[House Hearing, 109 Congress]
[From the U.S. Government Printing Office]



 
 NEED FOR PROPER FOREST MANAGEMENT ON FEDERAL RIGHTS-OF-WAY TO ENSURE 
                     RELIABLE ELECTRICITY SERVICE

=======================================================================

                        JOINT OVERSIGHT HEARING

                               before the

                    SUBCOMMITTEE ON WATER AND POWER

                             joint with the

               SUBCOMMITTEE ON FORESTS AND FOREST HEALTH

                                 of the

                         COMMITTEE ON RESOURCES
                     U.S. HOUSE OF REPRESENTATIVES

                       ONE HUNDRED NINTH CONGRESS

                             SECOND SESSION

                               __________

                         Wednesday, May 3, 2006

                               __________

                           Serial No. 109-50

                               __________

           Printed for the use of the Committee on Resources



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                         COMMITTEE ON RESOURCES

                 RICHARD W. POMBO, California, Chairman
       NICK J. RAHALL II, West Virginia, Ranking Democrat Member

Don Young, Alaska                    Dale E. Kildee, Michigan
Jim Saxton, New Jersey               Eni F.H. Faleomavaega, American 
Elton Gallegly, California               Samoa
John J. Duncan, Jr., Tennessee       Neil Abercrombie, Hawaii
Wayne T. Gilchrest, Maryland         Solomon P. Ortiz, Texas
Ken Calvert, California              Frank Pallone, Jr., New Jersey
Barbara Cubin, Wyoming               Donna M. Christensen, Virgin 
  Vice Chair                             Islands
George P. Radanovich, California     Ron Kind, Wisconsin
Walter B. Jones, Jr., North          Grace F. Napolitano, California
    Carolina                         Tom Udall, New Mexico
Chris Cannon, Utah                   Raul M. Grijalva, Arizona
John E. Peterson, Pennsylvania       Madeleine Z. Bordallo, Guam
Jim Gibbons, Nevada                  Jim Costa, California
Greg Walden, Oregon                  Charlie Melancon, Louisiana
Thomas G. Tancredo, Colorado         Dan Boren, Oklahoma
J.D. Hayworth, Arizona               George Miller, California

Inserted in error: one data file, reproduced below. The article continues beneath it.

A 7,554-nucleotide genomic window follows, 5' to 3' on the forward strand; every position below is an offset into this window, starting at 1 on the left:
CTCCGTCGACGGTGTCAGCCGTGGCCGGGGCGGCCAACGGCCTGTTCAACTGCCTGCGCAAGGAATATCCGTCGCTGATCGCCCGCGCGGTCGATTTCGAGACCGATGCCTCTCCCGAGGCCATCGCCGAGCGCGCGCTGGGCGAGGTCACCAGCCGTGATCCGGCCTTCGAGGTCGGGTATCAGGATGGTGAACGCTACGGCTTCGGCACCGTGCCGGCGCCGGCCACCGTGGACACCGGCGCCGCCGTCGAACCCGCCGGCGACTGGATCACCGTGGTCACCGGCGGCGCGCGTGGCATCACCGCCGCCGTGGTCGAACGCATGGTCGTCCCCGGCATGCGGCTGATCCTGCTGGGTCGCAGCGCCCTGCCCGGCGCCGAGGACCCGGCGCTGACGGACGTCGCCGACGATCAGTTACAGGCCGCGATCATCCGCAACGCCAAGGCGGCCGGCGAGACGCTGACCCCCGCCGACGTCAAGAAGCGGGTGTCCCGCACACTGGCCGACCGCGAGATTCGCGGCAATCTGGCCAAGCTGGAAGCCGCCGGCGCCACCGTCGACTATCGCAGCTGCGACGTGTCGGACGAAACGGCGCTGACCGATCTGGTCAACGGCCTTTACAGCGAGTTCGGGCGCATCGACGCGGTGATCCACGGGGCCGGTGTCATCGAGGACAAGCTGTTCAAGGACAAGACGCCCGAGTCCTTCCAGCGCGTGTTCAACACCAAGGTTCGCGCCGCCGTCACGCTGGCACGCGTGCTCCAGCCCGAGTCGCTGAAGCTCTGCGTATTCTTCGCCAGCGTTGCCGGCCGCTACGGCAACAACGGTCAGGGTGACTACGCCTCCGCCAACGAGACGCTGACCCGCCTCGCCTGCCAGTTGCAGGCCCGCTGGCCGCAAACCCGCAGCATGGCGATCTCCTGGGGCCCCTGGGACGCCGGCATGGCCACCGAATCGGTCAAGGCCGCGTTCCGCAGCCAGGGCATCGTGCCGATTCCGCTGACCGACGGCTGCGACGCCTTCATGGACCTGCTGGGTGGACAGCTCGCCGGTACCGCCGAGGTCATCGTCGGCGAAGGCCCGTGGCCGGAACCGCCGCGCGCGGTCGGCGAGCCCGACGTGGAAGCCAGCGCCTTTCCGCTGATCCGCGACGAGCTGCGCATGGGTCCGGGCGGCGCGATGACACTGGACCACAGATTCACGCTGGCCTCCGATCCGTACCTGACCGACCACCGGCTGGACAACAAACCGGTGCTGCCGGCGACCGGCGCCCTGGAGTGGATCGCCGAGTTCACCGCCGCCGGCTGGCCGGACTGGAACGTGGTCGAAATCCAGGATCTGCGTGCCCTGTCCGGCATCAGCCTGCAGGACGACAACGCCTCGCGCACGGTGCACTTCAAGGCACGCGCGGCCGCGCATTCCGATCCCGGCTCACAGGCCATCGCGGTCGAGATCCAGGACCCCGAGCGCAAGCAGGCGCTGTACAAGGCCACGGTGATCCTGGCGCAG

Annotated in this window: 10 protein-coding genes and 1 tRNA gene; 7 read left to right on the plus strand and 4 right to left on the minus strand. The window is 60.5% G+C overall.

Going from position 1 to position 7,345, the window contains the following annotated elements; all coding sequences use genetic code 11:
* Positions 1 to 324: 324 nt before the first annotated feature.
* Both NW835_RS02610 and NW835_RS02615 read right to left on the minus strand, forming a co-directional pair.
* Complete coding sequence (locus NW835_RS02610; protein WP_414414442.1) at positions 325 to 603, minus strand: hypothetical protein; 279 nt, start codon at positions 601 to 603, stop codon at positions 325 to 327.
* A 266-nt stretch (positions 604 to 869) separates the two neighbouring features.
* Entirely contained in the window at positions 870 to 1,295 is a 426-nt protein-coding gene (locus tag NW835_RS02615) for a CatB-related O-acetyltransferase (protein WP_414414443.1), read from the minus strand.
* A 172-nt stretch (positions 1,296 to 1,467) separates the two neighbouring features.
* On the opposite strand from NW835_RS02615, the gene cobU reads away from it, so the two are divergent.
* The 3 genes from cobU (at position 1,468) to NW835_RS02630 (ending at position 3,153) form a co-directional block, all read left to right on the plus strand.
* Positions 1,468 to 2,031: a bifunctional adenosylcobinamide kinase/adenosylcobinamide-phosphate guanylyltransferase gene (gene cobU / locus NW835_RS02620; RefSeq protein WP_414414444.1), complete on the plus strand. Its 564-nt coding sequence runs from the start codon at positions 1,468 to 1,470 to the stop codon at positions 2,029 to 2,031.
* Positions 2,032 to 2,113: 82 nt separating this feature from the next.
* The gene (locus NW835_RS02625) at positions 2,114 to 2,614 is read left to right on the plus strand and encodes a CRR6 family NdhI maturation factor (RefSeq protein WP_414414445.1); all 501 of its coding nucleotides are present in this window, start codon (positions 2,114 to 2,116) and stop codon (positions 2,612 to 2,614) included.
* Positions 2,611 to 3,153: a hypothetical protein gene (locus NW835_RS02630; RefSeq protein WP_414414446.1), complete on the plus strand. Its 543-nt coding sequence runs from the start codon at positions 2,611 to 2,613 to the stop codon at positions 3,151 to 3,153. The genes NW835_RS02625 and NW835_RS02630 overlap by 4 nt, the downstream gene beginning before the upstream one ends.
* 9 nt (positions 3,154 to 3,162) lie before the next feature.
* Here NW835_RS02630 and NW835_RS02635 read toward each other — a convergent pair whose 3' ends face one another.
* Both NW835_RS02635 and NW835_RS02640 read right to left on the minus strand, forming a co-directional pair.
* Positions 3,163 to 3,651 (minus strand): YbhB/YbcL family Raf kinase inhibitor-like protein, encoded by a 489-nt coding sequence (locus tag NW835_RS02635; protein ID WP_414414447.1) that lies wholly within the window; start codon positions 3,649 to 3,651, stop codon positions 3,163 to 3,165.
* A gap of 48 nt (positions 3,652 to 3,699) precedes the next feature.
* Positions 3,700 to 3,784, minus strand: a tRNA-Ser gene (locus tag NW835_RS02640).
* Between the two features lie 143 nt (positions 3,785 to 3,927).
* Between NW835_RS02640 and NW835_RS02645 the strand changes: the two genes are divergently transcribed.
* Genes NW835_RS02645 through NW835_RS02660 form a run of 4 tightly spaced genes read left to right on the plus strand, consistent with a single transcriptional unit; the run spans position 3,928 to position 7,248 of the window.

Jeff Flake, Arizona                  Edward J. Markey, Massachusetts
Rick Renzi, Arizona                  Peter A. DeFazio, Oregon
Stevan Pearce, New Mexico            Jay Inslee, Washington
Henry Brown, Jr., South Carolina     Mark Udall, Colorado
Thelma Drake, Virginia               Dennis Cardoza, California
Luis G. Fortuno, Puerto Rico         Stephanie Herseth, South Dakota
Cathy McMorris, Washington
Bobby Jindal, Louisiana
Louie Gohmert, Texas
Marilyn N. Musgrave, Colorado
Vacancy

                     Steven J. Ding, Chief of Staff
                      Lisa Pittman, Chief Counsel
                 James H. Zoia, Democrat Staff Director
               Jeffrey P. Petrich, Democrat Chief Counsel
                                 ------                                

                    SUBCOMMITTEE ON WATER AND POWER

               GEORGE P. RADANOVICH, California, Chairman
        GRACE F. NAPOLITANO, California, Ranking Democrat Member

Ken Calvert, California              Raul M. Grijalva, Arizona
Barbara Cubin, Wyoming               Jim Costa, California
Greg Walden, Oregon                  George Miller, California
Thomas G. Tancredo, Colorado         Mark Udall, Colorado
J.D. Hayworth, Arizona               Dennis A. Cardoza, California
Stevan Pearce, New Mexico            Vacancy
Cathy McMorris, Washington           Vacancy
  Vice Chair                         Nick J. Rahall II, West Virginia, 
Louie Gohmert, Texas                     ex officio
Vacancy
Richard W. Pombo, California, ex 
    officio
                                 ------